I talked before about clinical equipoise but one issue that was avoided is belief systems. Over the years I have listened to a lot of anecdotal stories about wound care clinicians who were quite convinced that healing the patient’s wound would not be a big deal but the patient was convinced it wasn’t going to heal and vice versa (wounds the clinician thought would not heal but the patient was convinced the wound would heal).

We know the effects of placebos and nocebos play quite a substantial role in clinical trials but what we are less sure about is what creates these effects. For example, does having a prior belief about the wound healing make much of a difference? This question could be simply answered in the context of the many other questions we ask patients when we first screen them to determine study eligibility. Let us suppose that the primary endpoint in an upcoming wound care trial is the proportion of wounds healed at 12 weeks (standard of care group (SOC) vs. intervention + SOC). The question could then be asked just prior to treatment (or just prior to randomization): Do you think your wound will heal within 12 weeks?

We could imagine stratifying patients based on their prior beliefs and adjusting for their beliefs in adjustment of prior results using modeling. Prior belief would then be just another factor along with the others we typically use in statistical analysis. Most importantly, we would want to perform a Spearman correlation between the wound healing within 12 weeks and whether the patient believe the wound will heal within 12 weeks.

A more advanced approach could look at two parallel trials (if we had the funding!) in which a case finding, such as prior belief) divides an eligible population into two groups who are separately randomized into 2 or more groups. Alternatively, we could assign the intervention + SOC to those who do not believe their wound will be healed and the SOC alone to those who don’t believe their wound will be healed. Many other variants are possible, which provides us with different kinds of information.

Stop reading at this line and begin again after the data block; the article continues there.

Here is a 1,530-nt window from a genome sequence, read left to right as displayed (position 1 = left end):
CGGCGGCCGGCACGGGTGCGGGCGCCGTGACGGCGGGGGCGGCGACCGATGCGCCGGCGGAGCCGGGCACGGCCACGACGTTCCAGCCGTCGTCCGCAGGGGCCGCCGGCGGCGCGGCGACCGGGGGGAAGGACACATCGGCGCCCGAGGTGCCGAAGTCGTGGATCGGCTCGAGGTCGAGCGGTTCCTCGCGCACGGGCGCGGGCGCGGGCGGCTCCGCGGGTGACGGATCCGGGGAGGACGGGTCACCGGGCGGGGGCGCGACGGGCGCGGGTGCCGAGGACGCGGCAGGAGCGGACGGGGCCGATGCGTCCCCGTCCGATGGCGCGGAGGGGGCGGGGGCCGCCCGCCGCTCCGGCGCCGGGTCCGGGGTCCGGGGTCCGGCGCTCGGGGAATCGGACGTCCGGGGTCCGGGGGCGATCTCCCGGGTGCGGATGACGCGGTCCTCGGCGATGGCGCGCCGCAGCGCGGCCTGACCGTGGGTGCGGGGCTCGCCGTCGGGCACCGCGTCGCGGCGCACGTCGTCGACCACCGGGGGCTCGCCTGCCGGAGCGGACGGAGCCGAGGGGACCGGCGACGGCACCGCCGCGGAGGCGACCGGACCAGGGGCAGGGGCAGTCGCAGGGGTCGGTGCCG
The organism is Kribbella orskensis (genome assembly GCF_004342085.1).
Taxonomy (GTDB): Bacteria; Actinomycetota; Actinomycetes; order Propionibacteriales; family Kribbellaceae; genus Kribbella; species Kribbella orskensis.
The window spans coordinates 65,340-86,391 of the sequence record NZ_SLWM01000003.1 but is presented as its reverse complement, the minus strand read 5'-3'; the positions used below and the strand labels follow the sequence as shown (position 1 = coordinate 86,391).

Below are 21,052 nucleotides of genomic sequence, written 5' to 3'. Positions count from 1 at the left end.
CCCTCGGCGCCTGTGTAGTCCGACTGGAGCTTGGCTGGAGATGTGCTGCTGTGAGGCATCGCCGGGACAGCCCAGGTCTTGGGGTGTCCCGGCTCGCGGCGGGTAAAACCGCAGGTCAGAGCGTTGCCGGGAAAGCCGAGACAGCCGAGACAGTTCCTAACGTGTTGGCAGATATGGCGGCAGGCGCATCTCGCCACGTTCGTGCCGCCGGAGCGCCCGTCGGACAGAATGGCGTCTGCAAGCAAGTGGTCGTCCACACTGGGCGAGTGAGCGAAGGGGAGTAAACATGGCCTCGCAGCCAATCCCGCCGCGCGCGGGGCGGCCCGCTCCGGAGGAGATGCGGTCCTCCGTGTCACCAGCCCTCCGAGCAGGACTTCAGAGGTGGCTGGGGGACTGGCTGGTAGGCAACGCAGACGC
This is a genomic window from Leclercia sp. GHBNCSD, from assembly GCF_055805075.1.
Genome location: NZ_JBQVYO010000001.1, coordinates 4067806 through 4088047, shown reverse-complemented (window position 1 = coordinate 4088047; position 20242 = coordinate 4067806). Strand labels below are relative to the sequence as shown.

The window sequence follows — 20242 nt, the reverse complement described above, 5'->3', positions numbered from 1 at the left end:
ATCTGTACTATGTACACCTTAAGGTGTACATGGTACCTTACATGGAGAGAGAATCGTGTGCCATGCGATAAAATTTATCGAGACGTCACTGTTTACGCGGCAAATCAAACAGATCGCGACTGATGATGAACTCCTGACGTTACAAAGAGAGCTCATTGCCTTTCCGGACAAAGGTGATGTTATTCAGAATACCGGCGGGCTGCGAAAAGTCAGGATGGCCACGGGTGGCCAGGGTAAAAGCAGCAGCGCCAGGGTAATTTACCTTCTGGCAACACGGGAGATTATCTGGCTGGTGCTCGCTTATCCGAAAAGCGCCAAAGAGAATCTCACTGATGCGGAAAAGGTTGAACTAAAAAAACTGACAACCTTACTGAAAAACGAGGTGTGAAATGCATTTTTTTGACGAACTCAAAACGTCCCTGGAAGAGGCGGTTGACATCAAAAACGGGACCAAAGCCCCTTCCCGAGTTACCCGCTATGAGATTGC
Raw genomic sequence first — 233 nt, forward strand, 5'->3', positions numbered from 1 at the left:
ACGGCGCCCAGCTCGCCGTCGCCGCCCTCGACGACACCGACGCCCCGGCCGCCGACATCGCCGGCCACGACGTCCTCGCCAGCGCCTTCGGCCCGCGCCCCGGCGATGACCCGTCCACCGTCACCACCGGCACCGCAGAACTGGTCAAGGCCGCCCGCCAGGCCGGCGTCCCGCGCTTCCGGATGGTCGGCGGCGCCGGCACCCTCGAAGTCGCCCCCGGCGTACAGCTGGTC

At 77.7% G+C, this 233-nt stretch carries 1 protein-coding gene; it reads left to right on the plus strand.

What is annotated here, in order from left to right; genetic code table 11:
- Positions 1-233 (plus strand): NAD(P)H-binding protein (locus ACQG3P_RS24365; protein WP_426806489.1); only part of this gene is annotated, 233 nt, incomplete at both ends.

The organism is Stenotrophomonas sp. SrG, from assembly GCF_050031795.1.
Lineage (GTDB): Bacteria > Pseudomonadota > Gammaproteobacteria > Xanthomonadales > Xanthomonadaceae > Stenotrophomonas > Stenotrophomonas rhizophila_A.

While prior beliefs about wound healing have been not been studied in the literature, I did come across a study conducted by Marilyn Schlitz et al, which shows the likely complexity we may have to deal with in these kinds of studies. What Schlitz and her colleagues conducted was a 3-arm RCT in which subjects were randomized to blinded and receiving DHI (DH), blinded and not receiving DHI (Control), and knowing that they were receiving DHI (Expectancy), where DHI is distant healing intention. The main results were: “Participants’ prior belief in the efficacy of DHI was negatively correlated with the status of their mental health at the end of the study (p = 0.04, two-tailed), and healers’ perceptions of the quality of their subjective “contact” with the participants were negatively correlated both with change in mood (p = 0.001) and with collagen deposition (p = 0.04).”

For me, the most fascinating part of the Discussion was: “The more that participants believed in distant healing, and the more they thought that distant healing was actually focused on them, the worse they did on both objective and subjective measures. In addition, the better the healers thought that they were doing, again the worse the participants’ outcomes.” The authors propose several explanations, all of which are interesting, but the point that seems most relevant to our thesis is: “Increased stress is known to have negative effects on wound healing rates, suggesting that participants who are the target of DHI, especially those who do not have strong motivations to heal, may experience a rise in stress, and as a result a decrease in wound healing rates.” In other words, if a patient believes that his or her wound may not heal, the mechanism for making this a reality is increased stress. Fascinating stuff.